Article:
In practice, of course, the filibuster has been abused in recent years, requiring 60 votes to end the debate and move up or down. It basically set the standard for 60 votes to pass any legislation, which was never the intention.

Biden was a pirate defender. But to hit the brick wall of Republican intransigence over voting rights – and to face a troubled progressive base that wants to see him do something – Biden changed course.

Senator Kyrsten Sinema, D-Ariz., Said she supported the voting rights laws under consideration, but was unwilling to change her stance on the filibuster to pass.

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Senator Kyrsten Sinema, D-Ariz., Said she supported the voting rights laws under consideration, but was unwilling to change her stance on the filibuster to pass.

Anna Moneymaker / Getty Images

“Unfortunately, the United States Senate – nominated as the largest advisory body in the world – has become the shell of its former self,” Biden said during a speech on voting rights in Atlanta on Tuesday. “It gives me no satisfaction to say that as an institutionalist, as a person who has been honored to serve in the Senate. But as an institutionalist, I believe that the threat to our democracy is so serious that we must find a way to circumvent these draft voting rights laws. , discuss them, vote.

“Let the majority win. And if this absolute minimum is blocked, we have no choice but to change the rules of the Senate, including getting rid of the bully.”

This is not a negligible shift for the man who served in the Senate for 36 years, has long been perceived as a man seeking compromise and guided by the very idea of ​​unifying the country.

And yet, despite Biden’s move, many voting rights activists did not attend his speech. They felt that his support came too little, too late.

This is despite the fact that it has been clear since the beginning of Biden’s presidency that there have been – and still are not – votes in favor of removing the rapist. And it is not at all clear what Biden, who would oppose the filibuster from the beginning, would do.

Too much emphasis on personal politics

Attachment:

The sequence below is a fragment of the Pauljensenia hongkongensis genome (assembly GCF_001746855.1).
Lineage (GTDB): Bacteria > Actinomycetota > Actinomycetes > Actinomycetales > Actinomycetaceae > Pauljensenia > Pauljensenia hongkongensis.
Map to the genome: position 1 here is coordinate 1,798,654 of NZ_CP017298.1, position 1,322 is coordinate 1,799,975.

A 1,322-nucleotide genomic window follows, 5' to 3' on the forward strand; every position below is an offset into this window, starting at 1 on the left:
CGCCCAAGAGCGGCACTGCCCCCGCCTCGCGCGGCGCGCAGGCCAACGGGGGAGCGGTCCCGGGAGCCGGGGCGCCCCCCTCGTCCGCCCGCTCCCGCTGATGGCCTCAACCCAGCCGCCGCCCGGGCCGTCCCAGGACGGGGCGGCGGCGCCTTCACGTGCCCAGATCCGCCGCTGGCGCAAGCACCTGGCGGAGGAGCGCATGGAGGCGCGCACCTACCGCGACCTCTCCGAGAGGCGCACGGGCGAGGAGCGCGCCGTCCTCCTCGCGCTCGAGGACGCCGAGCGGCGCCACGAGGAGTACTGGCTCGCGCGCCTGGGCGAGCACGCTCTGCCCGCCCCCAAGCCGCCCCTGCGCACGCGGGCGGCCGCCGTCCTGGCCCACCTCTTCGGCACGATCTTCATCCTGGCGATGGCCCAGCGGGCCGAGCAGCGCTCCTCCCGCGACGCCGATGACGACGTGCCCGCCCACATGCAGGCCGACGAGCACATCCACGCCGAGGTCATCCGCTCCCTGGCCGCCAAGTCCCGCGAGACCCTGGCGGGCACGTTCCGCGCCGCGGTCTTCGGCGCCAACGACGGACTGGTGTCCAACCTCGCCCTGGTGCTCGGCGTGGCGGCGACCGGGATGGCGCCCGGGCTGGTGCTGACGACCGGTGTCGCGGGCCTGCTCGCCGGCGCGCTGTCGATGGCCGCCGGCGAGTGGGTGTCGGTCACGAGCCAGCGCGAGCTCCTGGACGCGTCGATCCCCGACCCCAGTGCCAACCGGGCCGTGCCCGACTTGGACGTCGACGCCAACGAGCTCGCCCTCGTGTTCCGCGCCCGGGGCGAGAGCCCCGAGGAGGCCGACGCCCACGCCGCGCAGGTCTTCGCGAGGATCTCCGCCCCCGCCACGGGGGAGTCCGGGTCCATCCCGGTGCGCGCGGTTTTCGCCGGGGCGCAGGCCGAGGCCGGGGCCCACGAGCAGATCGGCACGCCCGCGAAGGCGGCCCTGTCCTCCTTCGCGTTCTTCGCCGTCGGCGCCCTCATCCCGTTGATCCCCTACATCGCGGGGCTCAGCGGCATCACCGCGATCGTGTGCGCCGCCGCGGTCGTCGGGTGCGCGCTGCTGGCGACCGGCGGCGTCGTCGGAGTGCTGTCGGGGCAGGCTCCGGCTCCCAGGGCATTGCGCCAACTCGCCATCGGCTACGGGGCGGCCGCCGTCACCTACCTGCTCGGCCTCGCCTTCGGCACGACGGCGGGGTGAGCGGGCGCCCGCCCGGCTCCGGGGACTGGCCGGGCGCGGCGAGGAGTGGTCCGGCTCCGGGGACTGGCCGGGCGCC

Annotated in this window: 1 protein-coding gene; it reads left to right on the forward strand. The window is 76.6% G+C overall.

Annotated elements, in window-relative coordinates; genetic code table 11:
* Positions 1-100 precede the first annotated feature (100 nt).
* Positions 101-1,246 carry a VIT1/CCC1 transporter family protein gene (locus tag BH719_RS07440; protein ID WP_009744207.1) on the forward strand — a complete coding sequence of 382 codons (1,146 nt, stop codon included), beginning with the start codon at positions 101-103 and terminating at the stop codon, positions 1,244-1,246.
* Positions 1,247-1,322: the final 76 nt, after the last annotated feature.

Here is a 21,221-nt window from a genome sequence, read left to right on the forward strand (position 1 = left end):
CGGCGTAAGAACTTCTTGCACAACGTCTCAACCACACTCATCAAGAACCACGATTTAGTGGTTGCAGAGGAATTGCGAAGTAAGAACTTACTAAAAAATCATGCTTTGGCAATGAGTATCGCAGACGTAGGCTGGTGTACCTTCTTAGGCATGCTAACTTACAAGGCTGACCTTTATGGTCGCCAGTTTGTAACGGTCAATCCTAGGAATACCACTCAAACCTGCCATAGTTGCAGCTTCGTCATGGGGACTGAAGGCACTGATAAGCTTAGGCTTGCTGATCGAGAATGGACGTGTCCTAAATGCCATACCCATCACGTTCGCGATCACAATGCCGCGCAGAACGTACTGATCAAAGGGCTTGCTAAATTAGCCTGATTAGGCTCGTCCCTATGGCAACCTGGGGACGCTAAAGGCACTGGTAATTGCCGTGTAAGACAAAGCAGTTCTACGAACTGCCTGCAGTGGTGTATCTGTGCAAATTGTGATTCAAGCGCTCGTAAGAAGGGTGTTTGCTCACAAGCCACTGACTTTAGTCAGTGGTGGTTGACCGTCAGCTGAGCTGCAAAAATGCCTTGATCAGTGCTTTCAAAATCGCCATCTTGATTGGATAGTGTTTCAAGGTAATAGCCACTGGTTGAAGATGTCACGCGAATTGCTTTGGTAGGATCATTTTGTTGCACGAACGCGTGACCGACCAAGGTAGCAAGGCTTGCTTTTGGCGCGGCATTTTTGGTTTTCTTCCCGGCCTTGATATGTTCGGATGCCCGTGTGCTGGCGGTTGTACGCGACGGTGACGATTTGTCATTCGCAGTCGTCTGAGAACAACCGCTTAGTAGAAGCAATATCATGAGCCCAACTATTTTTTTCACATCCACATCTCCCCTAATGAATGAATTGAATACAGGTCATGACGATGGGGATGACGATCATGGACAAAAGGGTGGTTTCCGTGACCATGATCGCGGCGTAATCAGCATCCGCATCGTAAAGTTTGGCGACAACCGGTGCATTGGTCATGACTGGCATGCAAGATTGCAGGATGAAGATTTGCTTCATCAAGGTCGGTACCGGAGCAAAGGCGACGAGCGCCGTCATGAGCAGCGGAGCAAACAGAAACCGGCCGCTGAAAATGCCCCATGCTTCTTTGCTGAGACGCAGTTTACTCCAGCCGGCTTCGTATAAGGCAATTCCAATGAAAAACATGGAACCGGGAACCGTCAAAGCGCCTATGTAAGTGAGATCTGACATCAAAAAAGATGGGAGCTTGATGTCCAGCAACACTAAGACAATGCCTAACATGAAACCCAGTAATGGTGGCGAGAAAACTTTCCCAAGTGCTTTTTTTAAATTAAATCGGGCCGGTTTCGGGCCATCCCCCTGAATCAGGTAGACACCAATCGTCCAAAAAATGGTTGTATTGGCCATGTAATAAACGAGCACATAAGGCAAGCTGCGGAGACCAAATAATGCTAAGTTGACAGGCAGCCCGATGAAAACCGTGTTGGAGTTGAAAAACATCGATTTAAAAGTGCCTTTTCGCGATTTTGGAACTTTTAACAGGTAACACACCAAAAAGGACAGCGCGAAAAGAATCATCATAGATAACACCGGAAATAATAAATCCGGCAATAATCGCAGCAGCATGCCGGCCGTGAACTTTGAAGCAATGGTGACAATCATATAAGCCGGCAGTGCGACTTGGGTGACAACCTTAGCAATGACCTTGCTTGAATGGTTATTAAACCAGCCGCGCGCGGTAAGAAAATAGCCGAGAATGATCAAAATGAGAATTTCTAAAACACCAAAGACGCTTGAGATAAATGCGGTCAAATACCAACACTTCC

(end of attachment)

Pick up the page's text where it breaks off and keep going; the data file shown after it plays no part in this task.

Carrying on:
Biden puts a lot – perhaps too much – on his persuasive skills, both at home and on the world stage.

For example, the President has met Manchin several times and they seem to have real respect for each other. But Manchin did not move to support Biden’s multi-trillion-dollar Build Back Better plan – or to eliminate filibuster to pass voting rights legislation.

Biden thought he could get Manchin and Sine to move toward his position through personal politics, and it didn’t. It’s just hard to negotiate without numbers, leverage or incentives.

It could be argued that all the months of internal party negotiations have only brought an extension of the inevitable – and venting out a lot of dirty democratic laundry for which it would be better to stay in the basket.

“People have drunk deeply from a well of presidential mythology and are finding it difficult to come to terms with the limits of office,” Nyhan said.

This does not mean that it should not be worth trying to enforce the legislation. There is always a chance that the senator could be inspired and come. But it rarely works and people should lower their expectations, Nyhan said.

“It’s important for people to see that this pattern is structural,” Nyhan said, adding: “When it happens to the most talented and qualified politicians in a country over and over again, you have to realize that it’s not people, it’s people. institution.”